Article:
Leaders Are Readers
Updated: Aug 3
Dare to Lead by Brene' Brown
Each month AWARE’s leadership team comes together in person to collaborate and coordinate across service lines, connect and learn from one another and model an effective organizational culture. During each meeting, the team sets aside time to explore ideas from thought leaders across varying industries within the context of our own programs and services. They have embraced the concept “leaders are readers” and are enthusiastic about continuous learning, growth and development.
Last month, we gave you some insight into servant leadership and how we can all become better leaders by helping those around us.
This month, we’ll cover Dare to Lead by Brene Brown. This book covers the topics of courage and vulnerability, the importance of core values and behaviors that help create trust.
One of Brene’s main teachings is that courage is always accompanied by the feeling of vulnerability. Being vulnerable is defined as an emotion we feel when times are uncertain or risky. It’s a time when we are at the mercy of other people’s actions. Can you think of a time like this? Any time you’ve shown courage, it’s been accompanied by that feeling, right? Brene teaches that there is nothing wrong with that feeling. In fact, we should learn to embrace being vulnerable because it is a sign of strength, rather than weakness.
Brene also emphasizes the importance of narrowing down your core values. She recommends focusing on only two values, as hard as that may be, to overcome any adversity thrown your way. Values are human ideals like courage, kindness, family, honesty, etc. that we consider most important in our lives. Each one of us has our own set of values that guide our lives and sometimes it’s a long list. Brene stresses that we should prioritize two values over all others to be resilient during difficult times. If you convince yourself that all of them matter, you’ll end up prioritizing none of them.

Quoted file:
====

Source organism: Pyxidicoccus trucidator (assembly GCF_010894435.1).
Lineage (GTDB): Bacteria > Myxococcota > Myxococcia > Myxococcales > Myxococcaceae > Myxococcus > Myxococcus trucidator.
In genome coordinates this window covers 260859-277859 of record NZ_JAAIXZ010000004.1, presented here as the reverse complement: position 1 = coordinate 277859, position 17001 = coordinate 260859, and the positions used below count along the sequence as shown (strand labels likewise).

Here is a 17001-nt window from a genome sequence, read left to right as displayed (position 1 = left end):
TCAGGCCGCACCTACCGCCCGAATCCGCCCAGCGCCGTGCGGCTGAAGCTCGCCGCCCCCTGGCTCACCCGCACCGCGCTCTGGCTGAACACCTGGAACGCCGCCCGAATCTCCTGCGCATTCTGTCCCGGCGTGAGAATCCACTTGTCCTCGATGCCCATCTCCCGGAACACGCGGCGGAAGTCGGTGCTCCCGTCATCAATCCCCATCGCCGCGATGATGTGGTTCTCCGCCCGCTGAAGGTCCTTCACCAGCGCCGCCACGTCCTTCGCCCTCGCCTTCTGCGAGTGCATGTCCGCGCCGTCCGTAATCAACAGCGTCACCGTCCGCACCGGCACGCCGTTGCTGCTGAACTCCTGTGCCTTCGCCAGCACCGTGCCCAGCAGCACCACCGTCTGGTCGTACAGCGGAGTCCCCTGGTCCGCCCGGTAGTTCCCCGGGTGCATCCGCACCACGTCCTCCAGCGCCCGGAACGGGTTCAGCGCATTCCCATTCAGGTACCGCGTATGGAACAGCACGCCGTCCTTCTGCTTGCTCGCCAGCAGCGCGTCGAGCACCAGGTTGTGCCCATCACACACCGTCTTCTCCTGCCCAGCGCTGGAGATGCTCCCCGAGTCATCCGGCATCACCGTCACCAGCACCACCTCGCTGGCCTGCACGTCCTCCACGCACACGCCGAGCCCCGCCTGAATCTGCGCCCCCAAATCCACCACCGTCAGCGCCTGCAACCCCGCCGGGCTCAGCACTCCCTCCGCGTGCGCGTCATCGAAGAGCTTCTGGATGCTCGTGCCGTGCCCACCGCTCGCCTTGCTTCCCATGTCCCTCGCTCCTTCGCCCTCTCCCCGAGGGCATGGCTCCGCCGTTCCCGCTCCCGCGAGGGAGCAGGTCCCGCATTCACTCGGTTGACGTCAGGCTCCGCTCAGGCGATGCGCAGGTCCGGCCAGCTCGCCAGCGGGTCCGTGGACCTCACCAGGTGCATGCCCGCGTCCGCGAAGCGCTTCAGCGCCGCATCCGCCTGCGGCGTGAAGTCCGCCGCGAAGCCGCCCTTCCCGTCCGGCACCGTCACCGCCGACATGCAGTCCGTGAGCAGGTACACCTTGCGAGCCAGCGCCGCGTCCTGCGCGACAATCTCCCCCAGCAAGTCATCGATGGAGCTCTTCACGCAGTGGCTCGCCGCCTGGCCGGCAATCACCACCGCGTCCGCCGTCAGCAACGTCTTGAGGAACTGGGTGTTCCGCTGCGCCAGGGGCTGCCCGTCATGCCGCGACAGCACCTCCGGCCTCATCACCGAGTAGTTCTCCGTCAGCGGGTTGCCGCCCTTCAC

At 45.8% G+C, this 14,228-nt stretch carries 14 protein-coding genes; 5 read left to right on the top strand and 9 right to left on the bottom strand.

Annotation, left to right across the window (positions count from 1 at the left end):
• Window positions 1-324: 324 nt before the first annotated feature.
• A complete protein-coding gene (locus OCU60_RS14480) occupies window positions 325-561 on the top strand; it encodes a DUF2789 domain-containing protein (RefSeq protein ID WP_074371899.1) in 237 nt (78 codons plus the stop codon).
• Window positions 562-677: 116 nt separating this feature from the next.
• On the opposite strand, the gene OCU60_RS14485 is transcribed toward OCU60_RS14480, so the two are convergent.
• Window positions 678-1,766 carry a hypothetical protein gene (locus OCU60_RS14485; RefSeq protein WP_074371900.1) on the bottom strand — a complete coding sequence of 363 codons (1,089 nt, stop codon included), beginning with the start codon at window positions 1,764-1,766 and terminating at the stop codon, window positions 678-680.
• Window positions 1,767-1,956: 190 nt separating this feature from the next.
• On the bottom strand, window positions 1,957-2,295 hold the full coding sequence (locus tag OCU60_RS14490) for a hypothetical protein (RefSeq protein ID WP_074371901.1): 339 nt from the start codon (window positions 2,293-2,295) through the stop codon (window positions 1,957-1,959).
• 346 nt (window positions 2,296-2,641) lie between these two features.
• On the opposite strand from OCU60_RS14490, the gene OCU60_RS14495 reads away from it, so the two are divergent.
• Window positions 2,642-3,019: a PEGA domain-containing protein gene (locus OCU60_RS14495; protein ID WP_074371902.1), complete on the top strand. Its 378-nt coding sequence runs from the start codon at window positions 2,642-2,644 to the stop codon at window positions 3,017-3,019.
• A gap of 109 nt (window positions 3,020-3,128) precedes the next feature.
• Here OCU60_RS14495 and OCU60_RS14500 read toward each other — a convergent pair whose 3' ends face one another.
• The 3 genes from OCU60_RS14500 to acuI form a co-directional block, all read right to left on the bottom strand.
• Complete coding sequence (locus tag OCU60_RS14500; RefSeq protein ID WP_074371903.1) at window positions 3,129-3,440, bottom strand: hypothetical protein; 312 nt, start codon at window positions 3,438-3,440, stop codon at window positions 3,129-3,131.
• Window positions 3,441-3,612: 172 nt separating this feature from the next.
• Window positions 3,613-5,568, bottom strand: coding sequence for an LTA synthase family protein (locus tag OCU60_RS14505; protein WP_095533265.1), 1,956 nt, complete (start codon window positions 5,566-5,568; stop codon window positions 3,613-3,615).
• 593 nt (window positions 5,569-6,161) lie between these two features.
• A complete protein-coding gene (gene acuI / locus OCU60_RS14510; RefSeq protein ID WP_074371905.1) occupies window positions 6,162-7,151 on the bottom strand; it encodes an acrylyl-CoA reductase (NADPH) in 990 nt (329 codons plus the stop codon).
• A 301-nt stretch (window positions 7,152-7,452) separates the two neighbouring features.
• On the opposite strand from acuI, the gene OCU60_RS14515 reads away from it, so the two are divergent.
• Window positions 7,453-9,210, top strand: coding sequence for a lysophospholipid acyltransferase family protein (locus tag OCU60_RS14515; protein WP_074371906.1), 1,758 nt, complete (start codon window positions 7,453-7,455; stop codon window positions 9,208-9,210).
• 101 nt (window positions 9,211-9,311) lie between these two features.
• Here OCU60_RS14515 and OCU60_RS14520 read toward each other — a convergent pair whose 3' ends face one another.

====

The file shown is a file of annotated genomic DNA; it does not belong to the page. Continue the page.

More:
Lastly, Brene and her team have compiled a list of seven behaviors that help us build more trust in our relationships with others. They say to create trust in your relationships, you should remember the acronym BRAVING, which breaks down like this:
Boundary-setting: Clarifying and respecting other’s limits is crucial to a collaborative relationship.
Reliability: If we can’t rely on one another to keep our word, what good is it?
Accountability: Making mistakes is normal. Sweeping them under the rug isn’t.
Vault-closing: Trust is a safeguard for information. If you don’t break my confidentiality, I won’t break yours.
Integrity: Whatever your two core values are, never compromise them.
Non-judgement: When you replace judgment with curiosity, you turn isolation into connection.
Generosity: Leave lots of room in your interpretations and expectations. This way, others will always turn to you.
After learning each of these concepts and more in the book, AWARE’s leadership team has taken its collaboration and coordination of service lines to the next level. They are focused on creating a culture that embraces being vulnerable, remains resilient in the toughest of times and fosters trusting relationships with anyone who is willing.
If you haven’t yet read this book, we’d certainly encourage you to add it to your list. Brene Brown doesn’t disappoint readers with thought-provoking ideas that will broaden your perspectives. She has many other books that we hope to also read at some point in the future.
Have you read any great leadership books? We’d love to know what you’re reading! Let us know by sending an email to email@example.com.